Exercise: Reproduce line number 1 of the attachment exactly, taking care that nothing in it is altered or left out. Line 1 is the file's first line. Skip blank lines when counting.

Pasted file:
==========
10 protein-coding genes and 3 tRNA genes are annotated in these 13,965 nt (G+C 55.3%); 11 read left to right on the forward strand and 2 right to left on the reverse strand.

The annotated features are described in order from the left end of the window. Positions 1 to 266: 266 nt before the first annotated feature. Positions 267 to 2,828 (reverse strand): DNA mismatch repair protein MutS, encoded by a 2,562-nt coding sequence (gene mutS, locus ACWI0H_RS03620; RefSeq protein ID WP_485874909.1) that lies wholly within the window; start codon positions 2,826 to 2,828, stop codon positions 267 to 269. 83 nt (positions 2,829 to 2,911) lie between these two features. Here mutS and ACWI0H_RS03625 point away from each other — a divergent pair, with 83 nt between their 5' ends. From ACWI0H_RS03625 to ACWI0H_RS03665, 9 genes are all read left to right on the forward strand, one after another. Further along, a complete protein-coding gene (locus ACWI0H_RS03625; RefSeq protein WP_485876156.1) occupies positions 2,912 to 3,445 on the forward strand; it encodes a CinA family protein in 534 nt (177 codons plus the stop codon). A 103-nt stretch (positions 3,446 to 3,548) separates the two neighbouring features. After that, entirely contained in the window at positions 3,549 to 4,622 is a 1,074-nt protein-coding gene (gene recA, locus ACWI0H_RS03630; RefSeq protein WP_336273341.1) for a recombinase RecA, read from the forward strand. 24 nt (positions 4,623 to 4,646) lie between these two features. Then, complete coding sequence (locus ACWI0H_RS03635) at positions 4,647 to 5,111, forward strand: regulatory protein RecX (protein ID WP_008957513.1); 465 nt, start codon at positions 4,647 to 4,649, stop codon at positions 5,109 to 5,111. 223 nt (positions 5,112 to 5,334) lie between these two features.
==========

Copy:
10 protein-coding genes and 3 tRNA genes are annotated in these 13,965 nt (G+C 55.3%); 11 read left to right on the forward strand and 2 right to left on the reverse strand.